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A roadmap to disentangle the molecular etiology of schizophrenia

Published online by Cambridge University Press:  16 April 2020

Peter Falkai*
Department of Psychiatry and Psychotherapy, University of Goettingen, Von-Siebold-Strasse 5, 37075Goettingen, Germany
Owen Mike
Department of Psychological Medicine, School of Medicine, Cardiff University, Henry Wellcome Building, Heath Park, CardiffCF14 4XN, UK
Myin-Germeys Inez
Deptment of Psychiatry and Neuropsychology, Maastricht University, PO BOX 616 (location DOT10), 6200MD Maastricht, The Netherlands
Harrison Paul
Neurosciences Building, University Department of Psychiatry Warneford Hospital, OxfordOX3 7JX, UK
Bilkei-Gorzo Andras
Department of Psychiatry, University of Bonn, Sigmund-Freud-Street 25, 53127Bonn, Germany
Frangou Sophia
Section of Neurobiology of Psychosis, Institute of Psychiatry, De Crespigny Park, LondonSE5 8AF, UK
Corresponding author. Tel.: +49 (0) 551 39 6601; fax: +49 (0) 551 39 9337. E-mail address: (P. Falkai).
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Schizophrenia is a severe mental disorder striking mainly young adults and leading to life-long disability in a substantial portion of the sufferers. On the other hand, substantial knowledge about its etiology and pathogenesis is still lacking. Therefore the European Science Foundation (ESF) sponsored a meeting of a panel of European experts on schizophrenia research to discuss the state of art and future perspectives of key topics in this area. The fields covered genetics, epidemiology, animal models, molecular neuropathology and imaging. This was a first step to establish a network of European groups dedicated to Schizophrenia research. The coming calls of the frame work program will be used to strengthen this network in order to achieve substantial progress in understanding and treating this devastating illness.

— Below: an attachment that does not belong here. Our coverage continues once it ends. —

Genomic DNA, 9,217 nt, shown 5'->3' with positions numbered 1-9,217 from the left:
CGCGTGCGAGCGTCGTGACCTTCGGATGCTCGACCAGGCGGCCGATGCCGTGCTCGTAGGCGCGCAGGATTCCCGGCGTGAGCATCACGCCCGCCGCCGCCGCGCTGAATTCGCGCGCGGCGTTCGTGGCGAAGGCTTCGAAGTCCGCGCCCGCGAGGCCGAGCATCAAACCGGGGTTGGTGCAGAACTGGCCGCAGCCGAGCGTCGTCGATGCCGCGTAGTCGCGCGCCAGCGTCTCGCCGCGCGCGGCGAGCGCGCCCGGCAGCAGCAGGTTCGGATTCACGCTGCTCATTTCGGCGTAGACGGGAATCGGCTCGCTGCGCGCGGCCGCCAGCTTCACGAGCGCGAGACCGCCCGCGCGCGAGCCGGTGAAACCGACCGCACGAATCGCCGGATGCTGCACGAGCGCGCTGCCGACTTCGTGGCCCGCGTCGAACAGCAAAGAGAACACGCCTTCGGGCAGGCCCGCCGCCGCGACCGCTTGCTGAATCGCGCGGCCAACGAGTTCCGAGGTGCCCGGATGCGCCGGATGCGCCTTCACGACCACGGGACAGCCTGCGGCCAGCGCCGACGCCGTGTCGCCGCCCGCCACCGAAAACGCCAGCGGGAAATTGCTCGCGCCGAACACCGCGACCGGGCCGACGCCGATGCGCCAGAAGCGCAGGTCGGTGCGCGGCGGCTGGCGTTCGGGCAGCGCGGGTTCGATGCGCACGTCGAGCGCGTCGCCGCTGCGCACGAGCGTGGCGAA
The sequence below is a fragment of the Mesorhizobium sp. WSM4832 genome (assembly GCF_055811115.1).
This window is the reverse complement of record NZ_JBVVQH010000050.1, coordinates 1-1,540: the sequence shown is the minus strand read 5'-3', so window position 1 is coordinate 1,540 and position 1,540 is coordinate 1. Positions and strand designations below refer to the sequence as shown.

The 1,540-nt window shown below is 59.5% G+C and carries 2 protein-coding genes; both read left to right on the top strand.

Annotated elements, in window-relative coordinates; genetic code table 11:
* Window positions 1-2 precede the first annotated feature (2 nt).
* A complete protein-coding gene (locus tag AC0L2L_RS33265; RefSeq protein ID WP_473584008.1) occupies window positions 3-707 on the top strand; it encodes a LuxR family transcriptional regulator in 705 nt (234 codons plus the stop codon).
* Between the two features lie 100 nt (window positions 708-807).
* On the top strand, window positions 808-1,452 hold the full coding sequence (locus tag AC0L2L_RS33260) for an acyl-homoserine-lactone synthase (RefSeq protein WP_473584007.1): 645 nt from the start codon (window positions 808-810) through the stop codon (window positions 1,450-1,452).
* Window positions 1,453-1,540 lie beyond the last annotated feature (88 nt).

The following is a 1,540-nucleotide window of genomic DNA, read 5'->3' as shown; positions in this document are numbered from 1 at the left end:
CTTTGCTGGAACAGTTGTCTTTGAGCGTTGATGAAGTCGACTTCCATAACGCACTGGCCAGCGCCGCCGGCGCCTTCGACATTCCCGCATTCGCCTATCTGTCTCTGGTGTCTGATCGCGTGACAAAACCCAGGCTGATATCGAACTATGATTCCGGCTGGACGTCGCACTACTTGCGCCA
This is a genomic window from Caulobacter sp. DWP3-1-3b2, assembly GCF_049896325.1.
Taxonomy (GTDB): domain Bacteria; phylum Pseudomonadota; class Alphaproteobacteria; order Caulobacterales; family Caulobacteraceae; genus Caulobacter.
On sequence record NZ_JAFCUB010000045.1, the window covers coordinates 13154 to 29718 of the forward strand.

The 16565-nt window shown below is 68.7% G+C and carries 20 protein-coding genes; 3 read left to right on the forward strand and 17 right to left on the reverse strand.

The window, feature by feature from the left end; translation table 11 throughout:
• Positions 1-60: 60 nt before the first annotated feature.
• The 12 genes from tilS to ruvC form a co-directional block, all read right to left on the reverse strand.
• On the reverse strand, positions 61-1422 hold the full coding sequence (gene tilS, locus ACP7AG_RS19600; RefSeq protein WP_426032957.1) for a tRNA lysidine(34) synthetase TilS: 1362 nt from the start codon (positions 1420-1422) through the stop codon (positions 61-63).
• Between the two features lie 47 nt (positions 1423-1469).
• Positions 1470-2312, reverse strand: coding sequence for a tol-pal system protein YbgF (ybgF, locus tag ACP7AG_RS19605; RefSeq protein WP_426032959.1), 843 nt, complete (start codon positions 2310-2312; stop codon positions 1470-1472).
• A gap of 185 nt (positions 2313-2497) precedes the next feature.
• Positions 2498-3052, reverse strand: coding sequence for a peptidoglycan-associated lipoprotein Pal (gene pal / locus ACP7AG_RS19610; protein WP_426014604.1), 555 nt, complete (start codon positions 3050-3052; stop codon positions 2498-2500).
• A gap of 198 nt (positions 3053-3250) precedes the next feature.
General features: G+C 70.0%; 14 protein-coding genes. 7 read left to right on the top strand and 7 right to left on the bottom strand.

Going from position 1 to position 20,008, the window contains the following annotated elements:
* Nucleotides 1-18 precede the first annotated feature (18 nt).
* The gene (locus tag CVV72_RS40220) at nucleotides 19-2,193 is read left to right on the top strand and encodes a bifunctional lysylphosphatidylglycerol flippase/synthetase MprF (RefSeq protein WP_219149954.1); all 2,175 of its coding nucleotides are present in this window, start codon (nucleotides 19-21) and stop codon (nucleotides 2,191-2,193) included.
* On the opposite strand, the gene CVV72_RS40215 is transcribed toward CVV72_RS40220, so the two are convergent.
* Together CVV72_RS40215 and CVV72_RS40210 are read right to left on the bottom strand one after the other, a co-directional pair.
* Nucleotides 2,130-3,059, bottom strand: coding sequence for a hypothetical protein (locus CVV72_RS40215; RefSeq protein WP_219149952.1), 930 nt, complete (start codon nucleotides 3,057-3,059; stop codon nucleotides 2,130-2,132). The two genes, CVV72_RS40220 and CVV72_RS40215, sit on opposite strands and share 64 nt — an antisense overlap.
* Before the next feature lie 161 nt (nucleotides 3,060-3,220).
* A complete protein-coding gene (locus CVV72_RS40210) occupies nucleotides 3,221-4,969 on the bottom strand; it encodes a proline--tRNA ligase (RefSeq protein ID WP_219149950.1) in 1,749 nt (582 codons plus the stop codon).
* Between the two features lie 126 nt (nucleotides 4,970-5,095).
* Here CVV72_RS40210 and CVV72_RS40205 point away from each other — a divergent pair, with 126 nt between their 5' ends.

Original article
Copyright © European Psychiatric Association 2008

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